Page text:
IBM and New York Hospitals sign contracts for technology transformation

New York 26 June 2003The Mount Sinai Hospital, New York University Medical Center and NYU Downtown Hospital in New York City have selected IBM to manage the organisations' core computing systems and establish a new disaster recovery/business continuity system outside Manhattan. In connection with the contracts, which total $380 million, IBM and the hospitals will also pursue joint projects in the area of Life Sciences, such as information-based medicine and medical imaging.


IBM will work closely with the Mount Sinai Hospital and NYU Medical Center to develop the strategies and infrastructure to support these programmes, relying on the innovative thinkers in IBM's Research Division. "IBM's leadership in enterprise computing, combined with its deep expertise in Life Sciences, make it uniquely powerful in serving the broad spectrum of our needs", stated Richard Donoghue, Senior Vice President for Strategy and Business Development at NYU Medical Center. "This new agreement will allow us to focus on doing what we do best, treating patients and searching for the answers to complex medical challenges."

IBM will provide duplicate data centres outside Manhattan to help preserve continuity in the event of a disaster or other disruption. In addition, IBM will transform the medical centres' information technology (IT) and business infrastructure, managing and customising the clinical applications of the Mount Sinai Hospital, including pharmacy applications and information systems. IBM will provide all three hospitals with a variable cost structure for these services, resulting in lower costs and increased flexibility to meet market changes.

IBM will also provide infrastructure services such as data centre operations, voice and data networking, and end user computing. IBM will deliver certain services including comprehensive IT infrastructure and operations management, to all three hospitals on a shared basis, while services like clinical systems management will be provided on an individual basis. IBM's work with the hospitals will help them advance their clinical missions to continuously improve patient care.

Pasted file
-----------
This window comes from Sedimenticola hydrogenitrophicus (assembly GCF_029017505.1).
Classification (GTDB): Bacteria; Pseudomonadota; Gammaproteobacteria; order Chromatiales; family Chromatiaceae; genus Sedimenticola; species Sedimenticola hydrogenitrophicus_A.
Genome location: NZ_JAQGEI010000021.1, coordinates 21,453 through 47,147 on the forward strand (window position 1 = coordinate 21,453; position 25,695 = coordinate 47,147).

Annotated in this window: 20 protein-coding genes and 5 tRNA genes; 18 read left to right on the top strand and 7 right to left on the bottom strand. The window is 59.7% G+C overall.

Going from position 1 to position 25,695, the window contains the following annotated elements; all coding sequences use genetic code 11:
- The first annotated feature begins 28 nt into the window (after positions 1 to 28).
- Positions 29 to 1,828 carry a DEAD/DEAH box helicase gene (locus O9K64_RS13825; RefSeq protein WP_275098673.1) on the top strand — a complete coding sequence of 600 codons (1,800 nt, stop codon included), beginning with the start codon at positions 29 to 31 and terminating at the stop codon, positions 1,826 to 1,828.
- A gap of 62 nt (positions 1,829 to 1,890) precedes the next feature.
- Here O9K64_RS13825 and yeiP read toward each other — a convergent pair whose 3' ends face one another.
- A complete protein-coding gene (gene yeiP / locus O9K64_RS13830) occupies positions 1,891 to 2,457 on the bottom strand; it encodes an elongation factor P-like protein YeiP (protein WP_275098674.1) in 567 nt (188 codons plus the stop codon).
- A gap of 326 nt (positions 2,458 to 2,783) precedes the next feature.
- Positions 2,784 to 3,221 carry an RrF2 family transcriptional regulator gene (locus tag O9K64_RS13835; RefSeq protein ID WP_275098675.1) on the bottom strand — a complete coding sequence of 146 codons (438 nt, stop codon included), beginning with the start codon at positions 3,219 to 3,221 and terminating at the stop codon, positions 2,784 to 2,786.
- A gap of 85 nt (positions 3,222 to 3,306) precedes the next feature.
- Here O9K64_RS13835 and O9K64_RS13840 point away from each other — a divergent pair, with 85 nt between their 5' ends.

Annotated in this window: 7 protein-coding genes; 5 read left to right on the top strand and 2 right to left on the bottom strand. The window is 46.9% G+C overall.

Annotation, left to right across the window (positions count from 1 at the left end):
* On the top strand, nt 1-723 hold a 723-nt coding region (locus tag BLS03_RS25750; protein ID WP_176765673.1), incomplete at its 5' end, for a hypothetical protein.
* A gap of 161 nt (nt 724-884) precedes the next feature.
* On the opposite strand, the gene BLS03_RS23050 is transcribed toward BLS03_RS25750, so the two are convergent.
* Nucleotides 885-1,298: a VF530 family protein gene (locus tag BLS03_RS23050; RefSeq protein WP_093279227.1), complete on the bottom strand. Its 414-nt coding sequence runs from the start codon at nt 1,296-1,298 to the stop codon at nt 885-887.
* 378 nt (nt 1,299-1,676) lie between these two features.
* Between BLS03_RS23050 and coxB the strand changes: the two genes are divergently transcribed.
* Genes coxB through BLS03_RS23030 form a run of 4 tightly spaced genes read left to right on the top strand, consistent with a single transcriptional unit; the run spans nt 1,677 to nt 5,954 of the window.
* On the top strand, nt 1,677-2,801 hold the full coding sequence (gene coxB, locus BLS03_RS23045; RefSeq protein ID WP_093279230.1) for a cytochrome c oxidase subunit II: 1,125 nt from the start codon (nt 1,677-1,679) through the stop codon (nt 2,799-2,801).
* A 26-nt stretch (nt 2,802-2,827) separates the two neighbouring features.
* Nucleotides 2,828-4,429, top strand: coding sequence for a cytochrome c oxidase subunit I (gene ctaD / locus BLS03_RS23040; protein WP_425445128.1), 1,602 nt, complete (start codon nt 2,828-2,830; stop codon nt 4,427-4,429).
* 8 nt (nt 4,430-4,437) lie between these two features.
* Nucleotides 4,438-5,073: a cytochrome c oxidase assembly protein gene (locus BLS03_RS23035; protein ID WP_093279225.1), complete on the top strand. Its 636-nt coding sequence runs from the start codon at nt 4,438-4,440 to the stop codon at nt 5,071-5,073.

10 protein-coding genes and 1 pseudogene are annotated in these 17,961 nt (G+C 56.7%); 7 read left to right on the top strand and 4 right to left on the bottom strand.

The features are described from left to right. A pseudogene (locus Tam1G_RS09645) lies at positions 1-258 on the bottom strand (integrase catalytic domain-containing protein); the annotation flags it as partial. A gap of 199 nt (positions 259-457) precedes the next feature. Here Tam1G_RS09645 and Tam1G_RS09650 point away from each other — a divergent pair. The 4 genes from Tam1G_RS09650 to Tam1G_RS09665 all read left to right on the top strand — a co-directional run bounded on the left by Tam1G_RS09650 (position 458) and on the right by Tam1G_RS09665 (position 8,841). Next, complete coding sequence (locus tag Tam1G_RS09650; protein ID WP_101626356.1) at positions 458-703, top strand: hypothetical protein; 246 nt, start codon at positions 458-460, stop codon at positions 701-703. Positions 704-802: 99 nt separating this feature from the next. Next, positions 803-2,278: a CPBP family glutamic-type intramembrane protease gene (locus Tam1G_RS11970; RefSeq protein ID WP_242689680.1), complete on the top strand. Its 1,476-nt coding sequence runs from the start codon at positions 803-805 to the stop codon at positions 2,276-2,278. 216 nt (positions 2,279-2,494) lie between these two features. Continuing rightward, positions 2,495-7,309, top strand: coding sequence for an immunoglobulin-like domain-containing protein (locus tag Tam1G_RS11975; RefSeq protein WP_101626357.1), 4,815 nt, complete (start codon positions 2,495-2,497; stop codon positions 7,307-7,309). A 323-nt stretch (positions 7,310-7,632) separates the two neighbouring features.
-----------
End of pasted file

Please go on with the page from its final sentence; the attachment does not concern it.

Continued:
"The Mount Sinai Hospital, NYU Medical Center and NYU Downtown Hospital are three outstanding hospitals, and they are engaged in some of the most important medical research in the world", stated Dave Liederbach, vice president, health care industry, IBM. "By working closely with these three world-class medical institutions, IBM can bring its health care industry leadership, deep life sciences resources and investments, and on demand services capability to bear on vital scientific challenges."

The Mount Sinai Hospital is one of the nation's oldest, largest and most-respected voluntary hospitals. Founded in 1852, Mount Sinai today is a 1171-bed tertiary-care teaching facility that is internationally-acclaimed for excellence in clinical care. Last year, more than 48.000 people were treated at Mount Sinai as inpatients, more than 84.000 received care in the emergency department, and the outpatient department recorded nearly 490.000 visits.

NYU Medical Center is one of the nation's leading academic medical centres. Located in Manhattan, NYU Medical Center is composed of the New York University School of Medicine, Tisch Hospital, and the Rusk Institute for Rehabilitation Medicine. The medical centre admits approximately 35.000 patients annually and has more than 5000 faculty members who treat patients, conduct scientific research, and train new physicians.

The medical centre is a major centre for treating patients with cardiovascular disease, cancer, brain injury and neurological disorders, and other complex disease processes. It also is an expert in reconstructive surgery, rehabilitation medicine, transplantation, in vitro fertilisation, and orthopaedic care.

NYU Downtown Hospital, a 176-bed community teaching hospital, provides a life-saving presence for the diverse communities of Lower Manhattan including approximately 3 million workers, 2,5 million residents and 7,5 million annual tourists. The only hospital below Canal Street, NYU Downtown Hospital is a vital medical lifeline in an area that is home to the seat of city government, as well as the financial capital of the nation.

NYU Downtown Hospital received international recognition as a frontline emergency responder of excellence during the World Trade Center disasters of 2001 and 1993. Core services include surgery, critical care, obstetrics/gynaecology, medicine, cardiology, paediatrics, and geriatrics, with emphasis on outreach and ambulatory care.

Leslie Versweyveld

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